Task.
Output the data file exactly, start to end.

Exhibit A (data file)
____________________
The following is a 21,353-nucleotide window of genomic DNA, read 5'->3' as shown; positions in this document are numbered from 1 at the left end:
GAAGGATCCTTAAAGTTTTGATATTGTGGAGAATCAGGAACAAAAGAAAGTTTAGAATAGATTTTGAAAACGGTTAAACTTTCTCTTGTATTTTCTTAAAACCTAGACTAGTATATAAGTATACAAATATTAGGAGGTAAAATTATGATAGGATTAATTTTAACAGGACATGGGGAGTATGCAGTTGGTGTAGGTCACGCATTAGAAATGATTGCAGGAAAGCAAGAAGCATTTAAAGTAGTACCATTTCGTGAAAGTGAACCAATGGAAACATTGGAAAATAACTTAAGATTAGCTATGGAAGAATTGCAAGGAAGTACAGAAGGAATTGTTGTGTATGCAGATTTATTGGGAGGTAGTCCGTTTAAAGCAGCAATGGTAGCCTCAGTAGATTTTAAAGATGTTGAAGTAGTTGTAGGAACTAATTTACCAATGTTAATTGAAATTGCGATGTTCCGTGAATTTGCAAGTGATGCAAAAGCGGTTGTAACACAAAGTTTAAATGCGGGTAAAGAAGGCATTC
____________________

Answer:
The following is a 21,353-nucleotide window of genomic DNA, read 5'->3' as shown; positions in this document are numbered from 1 at the left end:
GAAGGATCCTTAAAGTTTTGATATTGTGGAGAATCAGGAACAAAAGAAAGTTTAGAATAGATTTTGAAAACGGTTAAACTTTCTCTTGTATTTTCTTAAAACCTAGACTAGTATATAAGTATACAAATATTAGGAGGTAAAATTATGATAGGATTAATTTTAACAGGACATGGGGAGTATGCAGTTGGTGTAGGTCACGCATTAGAAATGATTGCAGGAAAGCAAGAAGCATTTAAAGTAGTACCATTTCGTGAAAGTGAACCAATGGAAACATTGGAAAATAACTTAAGATTAGCTATGGAAGAATTGCAAGGAAGTACAGAAGGAATTGTTGTGTATGCAGATTTATTGGGAGGTAGTCCGTTTAAAGCAGCAATGGTAGCCTCAGTAGATTTTAAAGATGTTGAAGTAGTTGTAGGAACTAATTTACCAATGTTAATTGAAATTGCGATGTTCCGTGAATTTGCAAGTGATGCAAAAGCGGTTGTAACACAAAGTTTAAATGCGGGTAAAGAAGGCATTC